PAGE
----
Moving a physical server to a virtualized environment to increase performance
DCC operates online brands, provides social media platforms to support large company websites, and distributes digital content to different web venues. The organization used Oracle Business Intelligence Enterprise Edition (OBIEE) on one dedicated physical server. They have eight processor licenses of OBIEE, which they use on a physical 2-socket, 8-core Dell server. OBIEE was the only application running on a physical server. As a result of their corporate standard, the company’s database and most of the other applications were running on virtual machines (VMs). However, the OBIEE’s single-server implementation did not provide high availability, causing DCC to establish internal Service Level Agreements (SLAs) of hours instead of minutes. The DCC engaged LicenseFortress to help them move the OBIEE physical server to a virtualized environment.
Oracle complicates the move by insisting more licensing is required for virtualized environment
Initially, DCC’s plan was simply to virtualize the Dell server, and the company didn’t anticipate any change to its Oracle license. The company had a 4-node, dedicated VMware® cluster running its Oracle databases and other applications. Each node consisted of a 4-socket, 8-core machine, 32 cores per host for a total of 128 cores. However, Oracle insisted that DCC needed to license the entire cluster to run OBIEE in a virtual environment. Consequently, this proposal added 56 new OBIEE licenses, which totaled $16.8M at the list price. However, the vendor is basing their talking points on company policy, not the contractual language itself. Their policies are designed to keep you in place and prevent you from leaving the vendor. A vendor’s policy isn’t enforceable, but contracts are.
LicenseFortress outlines a virtualized solution with ZERO new licenses
First, the LicenseFortress team focused on the Oracle licensing requirements and how much it could save the company by reducing the licenses required for a virtualized environment.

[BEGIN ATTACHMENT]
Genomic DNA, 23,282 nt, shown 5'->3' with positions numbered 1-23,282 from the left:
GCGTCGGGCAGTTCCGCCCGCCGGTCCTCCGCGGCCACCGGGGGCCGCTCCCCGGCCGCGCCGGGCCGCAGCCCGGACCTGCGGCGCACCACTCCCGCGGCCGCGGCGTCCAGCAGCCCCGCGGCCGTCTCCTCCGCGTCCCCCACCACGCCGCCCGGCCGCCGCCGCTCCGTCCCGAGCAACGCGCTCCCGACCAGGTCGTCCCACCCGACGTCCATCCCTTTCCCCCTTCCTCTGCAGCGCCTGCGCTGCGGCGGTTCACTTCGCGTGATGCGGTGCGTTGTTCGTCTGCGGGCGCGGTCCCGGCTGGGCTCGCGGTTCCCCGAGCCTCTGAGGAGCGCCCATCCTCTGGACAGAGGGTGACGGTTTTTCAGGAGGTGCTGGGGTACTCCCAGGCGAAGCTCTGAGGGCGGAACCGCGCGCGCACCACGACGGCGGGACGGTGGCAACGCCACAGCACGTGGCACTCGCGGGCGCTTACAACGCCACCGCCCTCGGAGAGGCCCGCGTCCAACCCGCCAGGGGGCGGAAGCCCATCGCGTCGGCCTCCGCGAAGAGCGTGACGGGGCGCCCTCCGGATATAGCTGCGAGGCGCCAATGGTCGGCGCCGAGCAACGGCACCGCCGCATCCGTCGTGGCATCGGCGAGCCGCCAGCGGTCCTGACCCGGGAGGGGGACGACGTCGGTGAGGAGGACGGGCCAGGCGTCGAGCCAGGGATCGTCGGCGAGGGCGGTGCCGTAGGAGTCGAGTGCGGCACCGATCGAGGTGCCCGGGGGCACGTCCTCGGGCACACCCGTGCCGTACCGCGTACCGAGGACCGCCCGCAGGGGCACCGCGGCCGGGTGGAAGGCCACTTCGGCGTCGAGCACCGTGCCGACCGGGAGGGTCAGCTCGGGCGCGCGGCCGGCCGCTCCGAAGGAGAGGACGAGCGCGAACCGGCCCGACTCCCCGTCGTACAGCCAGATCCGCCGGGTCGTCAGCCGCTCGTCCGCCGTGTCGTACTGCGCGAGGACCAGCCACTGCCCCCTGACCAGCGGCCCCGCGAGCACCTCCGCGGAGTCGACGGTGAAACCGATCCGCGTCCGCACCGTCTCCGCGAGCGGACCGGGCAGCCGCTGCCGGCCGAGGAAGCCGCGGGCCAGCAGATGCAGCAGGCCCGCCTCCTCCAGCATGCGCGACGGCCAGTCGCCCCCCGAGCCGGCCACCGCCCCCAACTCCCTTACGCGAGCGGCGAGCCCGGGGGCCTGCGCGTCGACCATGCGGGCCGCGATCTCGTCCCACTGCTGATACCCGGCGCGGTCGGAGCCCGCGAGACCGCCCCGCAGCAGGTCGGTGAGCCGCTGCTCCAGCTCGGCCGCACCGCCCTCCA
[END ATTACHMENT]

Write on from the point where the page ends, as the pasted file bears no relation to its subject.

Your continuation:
After, LicenseFortress inventoried and evaluated DCC’s Oracle OBIEE licenses to get a full understanding of the company’s IT environment and their plans to virtualize the OBIEE physical server. Based on this analysis, LicenseFortress virtualized the OBIEE application. Using VMware CPU Affinity, they locked the environment down to two sockets on one host – 16 cores in total – which required just eight licenses. As a result, since this was the same number of licenses DCC was using on the OBIEE physical server, the virtualized solution eliminated the need for new licenses.
- Virtualize the existing server (2-socket, 8-core = 8 processor licenses)
- Some benefits of virtualization
- No changes to license cost
Oracle Fear Scenario
- Virtualize application onto existing cluster with no workload restrictions
- All virtualization benefits
- A massive increase in cost (56 additional licenses = $16.8M)
- Virtualize application onto existing cluster with CPU Affinity
- Lots of virtualization benefits (HA, better SLAs)
- No changes to licensing cost
The Customer Today
Joined the ArxPlatform
Now that DCC is in compliance, the ArxPlatform continues to monitor the OBIEE virtual environment by configuring proprietary monitoring tools into DCC’s IT environment. LicenseFortress performs a full internal assessment on a quarterly basis to identify any new risks to address before Oracle issues any formal notices. As a result, the DCC can view and monitor their inventory of license consumption, remediation plans, and quarterly compliance reports via its customer portal.